Wednesday, August 21, 2019

Ode to Camping

No hot shower. No soft bed. Sunlight glaring in your face before you are ready to wake. Noisy trailer generators hum at varied distances, masking the sounds of birdsong you wanted to hear. Sap on tabletops. Your ancestors strived to live indoors. Conestoga wagons in the hot sun.

Now there is a caveat: a hike too far from civilization to plug in anything, a remote location where the stars at night seem to arrive in shifts as your eyes adjust to the darkness, a cool snow-melt lake, waves gently curving to shore as they have been since before humans took over, bare basics of food packed in, trash packed out, peace, quiet, observation, near silent walks on soft fallen pine-needles, conversation with like-minded companions, birds that flit, swoop and sing.  Raise the food high away from bears and deer, wrapped well against the squirrels.  Stare at the sky through branches, boughs even, rest. Of course there is a reason to camp. Do I want to go?  No.  But do I want to be there? Of course.

sequoia trees by jeanosullivan 2019 March Sequoia National Forest

Wednesday, August 07, 2019

The Spider Feels

That feeling when you’re not afraid of spiders and go out of your way to put them outside when you find them in the house, but as you walk to your car in the summer night you’re pretty sure you walked through a web so you run your hands down your arms and feel that perhaps you’ve brushed off the web and that the spider is not with you, but you feel a little bit like a bad actor who doesn’t really commit to the role and you know you’re not certain that you’ve accomplished the task—if there was a spider at all.

That feeling that feels like a three quarters truth that there was no spider; it was just a stray hair falling along your bare arm, you get in the car and begin the drive home, a block or two a tickle: is that the light touch of spider feet on your hand? Can’t look. Traffic to contend with no it must be that hair.

That feeling as you recognize in no uncertain terms spider tracks on your hand so you fling and shake the hand outward toward the passenger seat and figure you’ve launched the spider away to somewhere else in the car. You don’t want to open the window and kill it, but please stay in your own territory Spider, now you have your place.

That feeling as you drive down the boulevard that maybe there was no spider and the lady on the radio is talking about her life so the subject is now in the past, irrelevant.

That feeling as your peripheral vision captures, as if a cartoon silhouetted against the driver’s side window, a really big spider dropping from the ceiling working its web line for dear life and you flinch (and you drive safely!) and though you know that spider is more disrupted and more scared of you than you are of it, still you're sent into the throe of a squirm, wiggle and a vocal pitch of a “whoop-whoop!”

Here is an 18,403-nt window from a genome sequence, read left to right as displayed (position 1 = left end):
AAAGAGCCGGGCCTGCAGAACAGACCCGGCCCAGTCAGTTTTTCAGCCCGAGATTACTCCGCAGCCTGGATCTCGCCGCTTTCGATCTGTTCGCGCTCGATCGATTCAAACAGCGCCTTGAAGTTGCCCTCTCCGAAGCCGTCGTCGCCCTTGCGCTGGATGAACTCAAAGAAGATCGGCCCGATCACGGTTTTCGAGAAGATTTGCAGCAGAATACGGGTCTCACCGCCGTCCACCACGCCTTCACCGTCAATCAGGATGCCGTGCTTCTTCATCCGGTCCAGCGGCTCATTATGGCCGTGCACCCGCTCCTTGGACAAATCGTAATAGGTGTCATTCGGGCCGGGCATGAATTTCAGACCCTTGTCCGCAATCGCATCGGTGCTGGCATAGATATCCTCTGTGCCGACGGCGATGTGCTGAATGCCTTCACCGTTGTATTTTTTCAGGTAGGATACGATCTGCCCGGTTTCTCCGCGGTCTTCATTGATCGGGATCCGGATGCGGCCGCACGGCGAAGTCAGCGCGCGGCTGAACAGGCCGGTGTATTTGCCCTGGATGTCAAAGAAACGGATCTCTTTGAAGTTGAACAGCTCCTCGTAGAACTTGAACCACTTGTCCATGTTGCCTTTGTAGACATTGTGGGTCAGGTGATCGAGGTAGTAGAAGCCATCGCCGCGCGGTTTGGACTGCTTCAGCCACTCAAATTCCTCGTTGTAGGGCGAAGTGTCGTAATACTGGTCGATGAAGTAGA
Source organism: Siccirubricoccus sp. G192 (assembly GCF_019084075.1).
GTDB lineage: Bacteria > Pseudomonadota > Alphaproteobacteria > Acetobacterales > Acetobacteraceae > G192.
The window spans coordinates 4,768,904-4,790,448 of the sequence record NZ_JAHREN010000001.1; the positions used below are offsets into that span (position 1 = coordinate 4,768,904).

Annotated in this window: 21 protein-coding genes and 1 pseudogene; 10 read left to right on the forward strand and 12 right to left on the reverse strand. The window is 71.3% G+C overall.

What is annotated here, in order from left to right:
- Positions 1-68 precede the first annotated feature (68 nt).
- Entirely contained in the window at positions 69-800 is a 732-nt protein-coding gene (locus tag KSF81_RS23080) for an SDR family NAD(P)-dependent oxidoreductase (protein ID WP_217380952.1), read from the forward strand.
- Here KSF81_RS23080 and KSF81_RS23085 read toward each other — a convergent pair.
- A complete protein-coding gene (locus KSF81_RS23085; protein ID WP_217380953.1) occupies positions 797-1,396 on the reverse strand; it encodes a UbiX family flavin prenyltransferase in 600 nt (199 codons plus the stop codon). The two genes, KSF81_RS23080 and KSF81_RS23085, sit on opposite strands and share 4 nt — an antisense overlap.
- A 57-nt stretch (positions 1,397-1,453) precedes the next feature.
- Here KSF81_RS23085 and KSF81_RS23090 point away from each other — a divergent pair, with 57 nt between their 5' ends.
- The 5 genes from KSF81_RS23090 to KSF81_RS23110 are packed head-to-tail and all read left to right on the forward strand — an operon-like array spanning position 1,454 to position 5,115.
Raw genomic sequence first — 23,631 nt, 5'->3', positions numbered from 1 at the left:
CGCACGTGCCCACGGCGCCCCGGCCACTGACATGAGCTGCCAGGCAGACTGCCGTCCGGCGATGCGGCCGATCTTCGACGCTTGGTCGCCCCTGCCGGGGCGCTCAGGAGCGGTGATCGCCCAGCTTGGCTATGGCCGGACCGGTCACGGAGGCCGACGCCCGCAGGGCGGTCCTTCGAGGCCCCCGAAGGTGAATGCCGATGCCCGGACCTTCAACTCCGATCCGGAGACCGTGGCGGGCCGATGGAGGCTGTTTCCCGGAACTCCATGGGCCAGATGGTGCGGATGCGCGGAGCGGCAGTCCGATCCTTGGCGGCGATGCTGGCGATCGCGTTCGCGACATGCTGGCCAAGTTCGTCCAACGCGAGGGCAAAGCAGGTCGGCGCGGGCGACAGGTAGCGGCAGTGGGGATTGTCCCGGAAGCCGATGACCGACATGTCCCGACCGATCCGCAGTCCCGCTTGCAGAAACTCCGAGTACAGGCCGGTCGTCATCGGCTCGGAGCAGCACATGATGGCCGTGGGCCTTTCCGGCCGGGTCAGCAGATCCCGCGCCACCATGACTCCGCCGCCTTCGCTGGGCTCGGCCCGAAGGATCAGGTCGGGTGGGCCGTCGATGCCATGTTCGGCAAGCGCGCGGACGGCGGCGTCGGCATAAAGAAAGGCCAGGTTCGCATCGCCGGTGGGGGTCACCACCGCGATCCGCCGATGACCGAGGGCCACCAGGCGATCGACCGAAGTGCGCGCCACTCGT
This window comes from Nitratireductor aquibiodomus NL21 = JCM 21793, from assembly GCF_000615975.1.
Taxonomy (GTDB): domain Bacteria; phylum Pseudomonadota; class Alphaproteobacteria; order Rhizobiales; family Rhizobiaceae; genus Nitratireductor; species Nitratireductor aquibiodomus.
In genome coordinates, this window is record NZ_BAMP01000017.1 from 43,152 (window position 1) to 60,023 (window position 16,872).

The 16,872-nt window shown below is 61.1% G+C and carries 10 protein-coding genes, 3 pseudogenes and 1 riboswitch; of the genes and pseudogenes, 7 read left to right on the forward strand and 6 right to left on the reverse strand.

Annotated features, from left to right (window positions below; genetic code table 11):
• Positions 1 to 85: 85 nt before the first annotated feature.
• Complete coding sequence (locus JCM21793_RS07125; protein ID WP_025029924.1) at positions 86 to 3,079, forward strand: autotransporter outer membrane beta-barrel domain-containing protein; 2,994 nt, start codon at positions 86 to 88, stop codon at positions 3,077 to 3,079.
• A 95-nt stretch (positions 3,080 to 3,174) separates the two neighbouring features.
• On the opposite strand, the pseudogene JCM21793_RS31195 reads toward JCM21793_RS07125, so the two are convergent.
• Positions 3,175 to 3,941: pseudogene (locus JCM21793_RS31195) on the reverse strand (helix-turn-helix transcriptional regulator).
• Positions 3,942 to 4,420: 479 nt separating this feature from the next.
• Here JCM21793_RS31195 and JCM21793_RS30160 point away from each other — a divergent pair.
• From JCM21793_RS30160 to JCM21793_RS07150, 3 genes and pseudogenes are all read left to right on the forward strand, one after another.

Focusing on driving skill you make your turn and turn again into the alley to slow by tree branches so you can open the window and let the spider out and you finally get a good look: stripes like a zebra, spotted like a leopard, the size of a nickel! Relief it’s not the orb weaver whose boundaries you’d been so bent on respecting all week.

That feeling where you hope you didn’t just accidentally crush it between the window and the frame, and you haven’t, and you introduce it to its new home but it now knows only you and tries to stay, or maybe it’s confused because it is rushing toward you as if panicked so you open the door and with the motion it drops on its line to the alley floor so you close the door and race away. That painful suspicion that the spider is still attached to the car, hanging on for dear life like James Bond on the rail of a helicopter in the Alps.

You don’t have much farther to go and you pull into the garage, park and close the garage door. You open the car door and there—it—is. It has made it through so much, still trying to get a semblance of place it perches on the bottom of the car door frame. Is it catching its breath?

That feeling as you get out of the car and look to the shelves and grab for something to capture it in and you find the lid of a spray paint can. Now you can catch the spider and put it on a plant. That is all you wanted.

That feeling as it quickly drops to the garage floor and runs under the car and away. Fair enough.

That feeling as you leave the scene to go into the house that spiders are crawling on you. That sense persisting as you take care of a few chores. The quick spin and brush of the arms, pats of your shoulders, slaps at ghosts of spider webs as they suggest themselves again and again.

How sensitive we are to these ages old relationships. Human to spider, since forever ago I’m sure—sudden surprise entanglements that linger.